13 Songs, 53 Minutes

EDITORS’ NOTES

One benefit of being an established veteran band is that you know your audience likes what you do, so if you stick to what comes naturally it’ll be enough to satisfy most fans. Here, Zakk Wylde sticks with the hard rock that’s made him a guitar icon. He doesn’t try experiments with the new electronics available; he plays the crunchy metal that’s served him well for decades. The album before Catacombs had been the live and largely acoustic Unblackened, and elements of that album’s subdued approach appear appropriately here on the ballads “Angel of Mercy” and “Scars.” Songs such as “Fields of Unforgiveness,” “My Dying Time," and “Heart of Darkness” depend on the electric guitar attack that sets up solos of no small impact. “Damn the Flood” picks up the speed for a touch of Led Zeppelin–like boogie, and the somber “Shades of Grey” serves as the proper album’s finishing piece. The deluxe edition adds two impressive bonus tracks: the charging “Dark Side of the Sun” and the more dramatic “The Nomad.”

EDITORS’ NOTES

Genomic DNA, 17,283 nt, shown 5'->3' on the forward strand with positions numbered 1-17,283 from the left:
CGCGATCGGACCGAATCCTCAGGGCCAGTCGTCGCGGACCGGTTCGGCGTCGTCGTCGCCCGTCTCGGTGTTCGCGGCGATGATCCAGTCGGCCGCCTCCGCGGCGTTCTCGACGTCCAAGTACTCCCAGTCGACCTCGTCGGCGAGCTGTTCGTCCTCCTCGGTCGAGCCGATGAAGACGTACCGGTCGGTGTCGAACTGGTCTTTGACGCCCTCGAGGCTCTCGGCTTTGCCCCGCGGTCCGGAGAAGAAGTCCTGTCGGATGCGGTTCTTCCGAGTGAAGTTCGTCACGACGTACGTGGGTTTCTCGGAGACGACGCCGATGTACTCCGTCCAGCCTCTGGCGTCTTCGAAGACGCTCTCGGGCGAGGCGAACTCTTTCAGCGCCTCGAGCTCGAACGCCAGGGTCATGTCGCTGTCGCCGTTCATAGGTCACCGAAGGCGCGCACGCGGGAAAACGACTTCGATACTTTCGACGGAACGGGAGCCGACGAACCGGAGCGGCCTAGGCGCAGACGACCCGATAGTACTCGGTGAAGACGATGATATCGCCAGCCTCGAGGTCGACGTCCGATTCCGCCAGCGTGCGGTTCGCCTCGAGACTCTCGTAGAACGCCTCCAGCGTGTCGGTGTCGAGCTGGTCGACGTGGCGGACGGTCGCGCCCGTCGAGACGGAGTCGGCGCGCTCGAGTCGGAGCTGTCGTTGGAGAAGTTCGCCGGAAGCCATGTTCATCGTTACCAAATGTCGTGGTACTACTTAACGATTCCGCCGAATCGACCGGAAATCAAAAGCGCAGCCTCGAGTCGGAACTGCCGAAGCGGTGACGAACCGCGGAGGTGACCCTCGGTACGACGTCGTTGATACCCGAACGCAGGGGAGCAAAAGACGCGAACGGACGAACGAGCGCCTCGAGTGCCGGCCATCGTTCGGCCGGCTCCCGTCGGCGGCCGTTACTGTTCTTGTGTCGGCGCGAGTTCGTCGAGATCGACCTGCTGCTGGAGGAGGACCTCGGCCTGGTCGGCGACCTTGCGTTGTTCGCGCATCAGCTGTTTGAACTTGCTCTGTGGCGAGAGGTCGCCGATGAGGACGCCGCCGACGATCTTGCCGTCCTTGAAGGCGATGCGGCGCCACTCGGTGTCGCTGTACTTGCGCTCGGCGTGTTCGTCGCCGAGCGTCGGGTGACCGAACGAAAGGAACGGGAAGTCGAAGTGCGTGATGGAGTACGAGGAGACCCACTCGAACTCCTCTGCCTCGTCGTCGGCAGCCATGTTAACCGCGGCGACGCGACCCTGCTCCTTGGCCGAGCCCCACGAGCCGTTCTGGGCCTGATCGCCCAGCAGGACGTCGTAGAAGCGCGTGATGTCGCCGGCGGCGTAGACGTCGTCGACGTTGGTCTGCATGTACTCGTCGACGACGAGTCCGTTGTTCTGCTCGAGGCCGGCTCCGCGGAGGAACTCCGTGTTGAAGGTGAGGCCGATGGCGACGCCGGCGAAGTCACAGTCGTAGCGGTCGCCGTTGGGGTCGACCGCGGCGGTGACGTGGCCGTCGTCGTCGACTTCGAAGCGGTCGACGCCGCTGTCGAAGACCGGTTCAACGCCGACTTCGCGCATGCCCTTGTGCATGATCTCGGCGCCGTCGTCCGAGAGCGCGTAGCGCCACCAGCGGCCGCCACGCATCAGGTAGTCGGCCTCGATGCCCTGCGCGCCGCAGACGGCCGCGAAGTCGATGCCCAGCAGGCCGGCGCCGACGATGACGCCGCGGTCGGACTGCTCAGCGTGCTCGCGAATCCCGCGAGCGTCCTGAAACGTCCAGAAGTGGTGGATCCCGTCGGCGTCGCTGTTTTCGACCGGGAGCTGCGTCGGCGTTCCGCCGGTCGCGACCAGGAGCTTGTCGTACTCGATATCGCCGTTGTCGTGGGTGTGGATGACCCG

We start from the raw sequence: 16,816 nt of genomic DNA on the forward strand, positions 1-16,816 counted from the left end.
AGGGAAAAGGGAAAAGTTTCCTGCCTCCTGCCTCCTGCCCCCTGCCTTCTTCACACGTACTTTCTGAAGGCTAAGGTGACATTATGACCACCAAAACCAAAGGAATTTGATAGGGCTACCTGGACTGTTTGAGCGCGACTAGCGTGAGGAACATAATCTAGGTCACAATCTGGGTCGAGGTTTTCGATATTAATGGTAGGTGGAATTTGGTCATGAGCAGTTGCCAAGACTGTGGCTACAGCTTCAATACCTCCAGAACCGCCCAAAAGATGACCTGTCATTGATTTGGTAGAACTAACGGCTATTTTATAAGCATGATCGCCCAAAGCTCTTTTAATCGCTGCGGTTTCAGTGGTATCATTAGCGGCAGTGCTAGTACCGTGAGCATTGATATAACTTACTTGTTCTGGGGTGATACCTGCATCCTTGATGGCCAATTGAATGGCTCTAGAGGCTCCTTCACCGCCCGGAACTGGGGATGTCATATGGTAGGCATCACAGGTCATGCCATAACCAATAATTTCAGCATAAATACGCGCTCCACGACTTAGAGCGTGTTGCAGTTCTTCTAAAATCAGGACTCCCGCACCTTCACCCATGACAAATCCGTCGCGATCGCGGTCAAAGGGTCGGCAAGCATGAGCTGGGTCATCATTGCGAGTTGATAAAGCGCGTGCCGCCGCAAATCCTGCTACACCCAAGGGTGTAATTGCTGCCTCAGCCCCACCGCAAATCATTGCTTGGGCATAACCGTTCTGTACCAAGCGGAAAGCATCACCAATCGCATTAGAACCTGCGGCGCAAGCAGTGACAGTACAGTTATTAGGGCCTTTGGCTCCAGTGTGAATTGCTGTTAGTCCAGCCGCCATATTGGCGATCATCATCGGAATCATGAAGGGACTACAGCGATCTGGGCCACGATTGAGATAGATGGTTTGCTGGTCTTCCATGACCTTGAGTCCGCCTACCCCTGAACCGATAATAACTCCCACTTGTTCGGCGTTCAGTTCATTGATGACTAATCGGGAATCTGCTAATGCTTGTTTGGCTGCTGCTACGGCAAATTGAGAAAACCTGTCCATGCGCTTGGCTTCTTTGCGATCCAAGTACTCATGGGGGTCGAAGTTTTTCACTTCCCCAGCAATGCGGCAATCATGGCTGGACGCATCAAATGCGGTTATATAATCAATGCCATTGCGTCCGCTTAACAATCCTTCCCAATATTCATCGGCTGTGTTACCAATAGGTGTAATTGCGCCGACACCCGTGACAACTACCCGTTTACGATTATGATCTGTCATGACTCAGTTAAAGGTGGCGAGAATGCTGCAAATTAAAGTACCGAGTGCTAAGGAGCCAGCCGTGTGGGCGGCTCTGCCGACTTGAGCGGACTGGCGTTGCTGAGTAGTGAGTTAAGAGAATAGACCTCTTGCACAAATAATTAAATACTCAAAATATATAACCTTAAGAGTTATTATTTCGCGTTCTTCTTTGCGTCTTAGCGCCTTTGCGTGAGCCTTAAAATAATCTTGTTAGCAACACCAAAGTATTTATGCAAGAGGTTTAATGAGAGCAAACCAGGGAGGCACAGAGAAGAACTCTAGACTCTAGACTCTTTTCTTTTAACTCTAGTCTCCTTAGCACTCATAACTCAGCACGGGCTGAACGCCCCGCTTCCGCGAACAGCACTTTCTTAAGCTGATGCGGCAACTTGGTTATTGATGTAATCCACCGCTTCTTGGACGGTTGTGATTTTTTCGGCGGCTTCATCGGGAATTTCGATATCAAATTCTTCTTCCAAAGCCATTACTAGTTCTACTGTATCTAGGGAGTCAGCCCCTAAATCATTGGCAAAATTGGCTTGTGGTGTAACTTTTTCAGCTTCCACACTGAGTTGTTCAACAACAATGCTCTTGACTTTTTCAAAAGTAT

One benefit of being an established veteran band is that you know your audience likes what you do, so if you stick to what comes naturally it’ll be enough to satisfy most fans. Here, Zakk Wylde sticks with the hard rock that’s made him a guitar icon. He doesn’t try experiments with the new electronics available; he plays the crunchy metal that’s served him well for decades. The album before Catacombs had been the live and largely acoustic Unblackened, and elements of that album’s subdued approach appear appropriately here on the ballads “Angel of Mercy” and “Scars.” Songs such as “Fields of Unforgiveness,” “My Dying Time," and “Heart of Darkness” depend on the electric guitar attack that sets up solos of no small impact. “Damn the Flood” picks up the speed for a touch of Led Zeppelin–like boogie, and the somber “Shades of Grey” serves as the proper album’s finishing piece. The deluxe edition adds two impressive bonus tracks: the charging “Dark Side of the Sun” and the more dramatic “The Nomad.”

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